Jesus points to David in order to show there are necessities that transcend the Sabbath, like eating. God doesn’t want you to go hungry in order to keep the Sabbath. You see how well Jesus’s example parallels exactly what he and his disciples were doing? They were hungry just like David and his men!
But Jesus’s point is even stronger than that: If necessities like eating when you’re hungry are permissible on the Sabbath according God’s Word, don’t Jesus and his disciples have every right to ignore a man-made, unwarranted regulation?
Then Jesus asks them a question: ...how on the Sabbath the priests in the temple break the Sabbath, yet are guiltless? He’s being accused of working on the Sabbath but the priests worked on every Sabbath. It’s like how pastors work on Sunday. Jesus’s point is simply the priests work hard on the Sabbath and it’s entirely acceptable.
The Pharisees view of the Sabbath was totally wrong. They had misinterpreted it. They thought they were Sabbath experts but really they didn’t understand it. Even worse, they didn’t recognize that God was standing right in front of them, Jesus Christ, who is greater than any temple regulation.
There’s a major disconnect between the Pharisees expectations for the Sabbath and God’s expectations for the Sabbath.
The Pharisees mercilessly enforced their man-made Sabbath regulations. They’re so extreme Jesus and his disciples weren’t supposed to eat on the Sabbath.
God has expectations, he desires our worship, but he’s merciful. He doesn’t expect anyone to go hungry in order to keep the Sabbath. He’s gracious.
By creating these laws, the Pharisees completely lost sight of the reason for the Sabbath. They were resting in their ability to abstain from work instead of resting in Jesus Christ.
There’s a scene in the classic movie Ferris Bueller’s Day Off where he goes over to his friend Cameron’s house and finds his Dad’s prized 1961 Ferrari California Spyder. I know very little about cars but I read that only 100 of them exist.
But if you remember anything about the movie, Cameron’s Father never drove the car. It just sat in the garage. People were only allowed to look at it. So when Ferris and Cameron took it for a joy ride and wrecked it, they knew they were going to be in major trouble.
I’ve never owned a nice car, but I know a lot of folks that enjoy collectible cars do the same thing. They have a car that sits in a garage and it’s rarely, if ever, driven.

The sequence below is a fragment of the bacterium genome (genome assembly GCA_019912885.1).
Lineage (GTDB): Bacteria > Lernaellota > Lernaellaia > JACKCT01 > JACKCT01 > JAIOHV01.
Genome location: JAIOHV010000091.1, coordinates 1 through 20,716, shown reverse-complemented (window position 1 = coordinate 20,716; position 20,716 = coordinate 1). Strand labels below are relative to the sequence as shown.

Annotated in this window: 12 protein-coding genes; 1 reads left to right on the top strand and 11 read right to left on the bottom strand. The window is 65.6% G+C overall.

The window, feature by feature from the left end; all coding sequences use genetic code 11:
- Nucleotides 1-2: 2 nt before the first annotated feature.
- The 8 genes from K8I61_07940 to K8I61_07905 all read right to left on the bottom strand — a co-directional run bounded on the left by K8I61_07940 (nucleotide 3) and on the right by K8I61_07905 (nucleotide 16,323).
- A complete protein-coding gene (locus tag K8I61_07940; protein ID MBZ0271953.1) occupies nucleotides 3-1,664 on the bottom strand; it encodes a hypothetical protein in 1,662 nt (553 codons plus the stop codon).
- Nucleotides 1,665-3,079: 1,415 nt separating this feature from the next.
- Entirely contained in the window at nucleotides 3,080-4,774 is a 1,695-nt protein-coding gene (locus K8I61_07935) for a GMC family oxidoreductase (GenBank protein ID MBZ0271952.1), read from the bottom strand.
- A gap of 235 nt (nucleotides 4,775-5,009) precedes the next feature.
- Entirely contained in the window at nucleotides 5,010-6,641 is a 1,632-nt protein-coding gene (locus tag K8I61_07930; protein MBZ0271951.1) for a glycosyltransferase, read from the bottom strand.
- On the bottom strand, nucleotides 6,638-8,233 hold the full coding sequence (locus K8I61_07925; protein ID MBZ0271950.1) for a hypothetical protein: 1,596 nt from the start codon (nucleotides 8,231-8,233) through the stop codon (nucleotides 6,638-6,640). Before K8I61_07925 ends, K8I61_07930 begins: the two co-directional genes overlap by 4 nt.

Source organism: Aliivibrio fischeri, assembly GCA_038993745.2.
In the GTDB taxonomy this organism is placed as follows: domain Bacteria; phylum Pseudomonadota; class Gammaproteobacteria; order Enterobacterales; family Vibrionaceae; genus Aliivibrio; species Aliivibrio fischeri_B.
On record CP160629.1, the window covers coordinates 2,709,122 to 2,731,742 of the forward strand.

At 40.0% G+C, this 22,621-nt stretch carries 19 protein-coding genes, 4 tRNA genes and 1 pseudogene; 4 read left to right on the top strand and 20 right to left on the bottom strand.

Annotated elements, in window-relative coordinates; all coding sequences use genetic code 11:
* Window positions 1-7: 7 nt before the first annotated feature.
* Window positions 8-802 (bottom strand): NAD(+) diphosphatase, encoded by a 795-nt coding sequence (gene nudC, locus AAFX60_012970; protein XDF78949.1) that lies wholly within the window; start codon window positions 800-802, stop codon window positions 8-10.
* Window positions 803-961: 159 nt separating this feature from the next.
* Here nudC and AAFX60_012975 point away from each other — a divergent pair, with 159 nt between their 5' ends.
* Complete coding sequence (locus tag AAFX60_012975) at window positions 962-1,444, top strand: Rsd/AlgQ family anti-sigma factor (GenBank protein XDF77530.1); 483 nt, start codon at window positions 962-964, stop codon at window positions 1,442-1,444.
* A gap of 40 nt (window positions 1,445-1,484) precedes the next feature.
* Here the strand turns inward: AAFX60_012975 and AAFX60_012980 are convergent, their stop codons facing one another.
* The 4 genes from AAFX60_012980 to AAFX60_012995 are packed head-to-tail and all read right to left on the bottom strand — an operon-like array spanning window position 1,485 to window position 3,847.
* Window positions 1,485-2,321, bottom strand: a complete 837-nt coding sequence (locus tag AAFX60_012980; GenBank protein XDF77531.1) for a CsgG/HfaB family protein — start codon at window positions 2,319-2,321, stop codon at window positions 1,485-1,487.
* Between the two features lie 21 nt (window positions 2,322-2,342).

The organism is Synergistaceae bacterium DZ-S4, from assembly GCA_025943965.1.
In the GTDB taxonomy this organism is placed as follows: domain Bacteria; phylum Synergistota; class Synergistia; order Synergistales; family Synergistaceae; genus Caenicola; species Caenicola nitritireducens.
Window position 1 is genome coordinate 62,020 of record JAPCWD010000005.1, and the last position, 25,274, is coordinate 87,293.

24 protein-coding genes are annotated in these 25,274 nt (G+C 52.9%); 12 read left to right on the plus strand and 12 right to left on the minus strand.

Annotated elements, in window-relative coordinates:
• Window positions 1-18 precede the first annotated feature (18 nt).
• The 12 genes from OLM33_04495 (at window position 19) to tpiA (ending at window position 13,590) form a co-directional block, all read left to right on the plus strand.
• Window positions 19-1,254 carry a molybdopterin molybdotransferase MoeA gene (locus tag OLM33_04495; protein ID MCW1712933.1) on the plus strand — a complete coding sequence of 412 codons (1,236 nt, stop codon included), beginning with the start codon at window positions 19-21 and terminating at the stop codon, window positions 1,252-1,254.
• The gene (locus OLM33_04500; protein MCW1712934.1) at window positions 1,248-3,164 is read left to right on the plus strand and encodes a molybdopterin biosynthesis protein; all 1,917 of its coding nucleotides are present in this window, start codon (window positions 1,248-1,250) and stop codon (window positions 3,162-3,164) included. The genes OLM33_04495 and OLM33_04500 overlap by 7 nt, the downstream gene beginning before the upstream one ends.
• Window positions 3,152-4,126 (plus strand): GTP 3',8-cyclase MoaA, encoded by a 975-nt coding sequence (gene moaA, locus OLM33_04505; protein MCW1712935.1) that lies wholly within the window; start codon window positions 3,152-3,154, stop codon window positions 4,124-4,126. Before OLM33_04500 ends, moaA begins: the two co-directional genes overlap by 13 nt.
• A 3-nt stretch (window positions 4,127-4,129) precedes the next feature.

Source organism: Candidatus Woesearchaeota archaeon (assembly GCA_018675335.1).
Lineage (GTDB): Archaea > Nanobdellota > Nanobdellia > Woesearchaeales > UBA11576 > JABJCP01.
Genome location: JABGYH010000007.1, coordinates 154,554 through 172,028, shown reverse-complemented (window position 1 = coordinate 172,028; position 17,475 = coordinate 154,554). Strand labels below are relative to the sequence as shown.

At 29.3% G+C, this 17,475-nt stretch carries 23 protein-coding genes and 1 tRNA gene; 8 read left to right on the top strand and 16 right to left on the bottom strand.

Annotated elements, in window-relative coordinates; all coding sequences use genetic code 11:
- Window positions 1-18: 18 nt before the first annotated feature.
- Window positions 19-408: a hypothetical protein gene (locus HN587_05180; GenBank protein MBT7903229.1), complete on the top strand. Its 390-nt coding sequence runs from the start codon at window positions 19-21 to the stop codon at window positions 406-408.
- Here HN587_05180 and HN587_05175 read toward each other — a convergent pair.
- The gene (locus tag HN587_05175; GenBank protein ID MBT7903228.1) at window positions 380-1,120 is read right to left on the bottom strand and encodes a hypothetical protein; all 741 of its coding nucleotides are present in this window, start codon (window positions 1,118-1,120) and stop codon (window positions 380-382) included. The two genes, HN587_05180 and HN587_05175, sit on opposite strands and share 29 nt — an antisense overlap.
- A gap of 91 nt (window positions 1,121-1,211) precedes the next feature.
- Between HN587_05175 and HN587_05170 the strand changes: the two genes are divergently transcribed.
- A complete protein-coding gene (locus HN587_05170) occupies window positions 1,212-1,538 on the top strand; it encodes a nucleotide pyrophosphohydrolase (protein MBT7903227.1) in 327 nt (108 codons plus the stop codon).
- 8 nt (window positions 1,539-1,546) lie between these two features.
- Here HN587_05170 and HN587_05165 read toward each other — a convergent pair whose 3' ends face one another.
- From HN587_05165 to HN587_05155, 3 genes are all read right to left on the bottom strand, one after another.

It seems to me a shift happens when you own something collectible like a fancy car: you go from enjoying it to protecting it.
Rather than enjoying the smell of the leather seats or the feeling of the steering wheel in your hands you remember you haven’t waxed the car in months or you notice a new crack in the leather seat.
And suddenly, this thing that was meant to bring you great pleasure brings you great stress.
In many ways, we’re just like the Pharisees when we turn God’s goodness into a burden. Often we’ll think we need to get through worship so we can take care of the really important things. Or we need to get through worship the real rest and relaxation can begin.
How quickly we distort Sunday into a mere religious exercise. Our perspective needs to be adjusted. Sunday shouldn’t be a day of rote religious exercise, it should be a day to worship God and strengthen your faith in Christ.
Do you believe that resting in Jesus Christ is enough? Or are you trying, like the Pharisees, to find rest in your own works? It may not be in having strict regulations on the Sabbath, but are you trying to find rest in something other than Jesus Christ? If not, what are you resting in?
Just as our perspectives need to shift, and we need to rest in Christ, we also need to trust the Creator.
Resting in Christ means we need to trust the Creator.
I think it’s helpful to sometimes take a step back and look at the bigger picture. If our passage deals with the Sabbath, shouldn’t we step back and ask, why did God create it?
He doesn’t need to rest. But he knows we do. That’s why he took the seventh day off in the creation account. He did it to give us an example.
In case you were wondering, when God created the Sabbath it was on the last day of the week, Saturday. But since the resurrection of Christ happened on the first day of the week, Sunday, Christians have recognized Sunday as the Sabbath.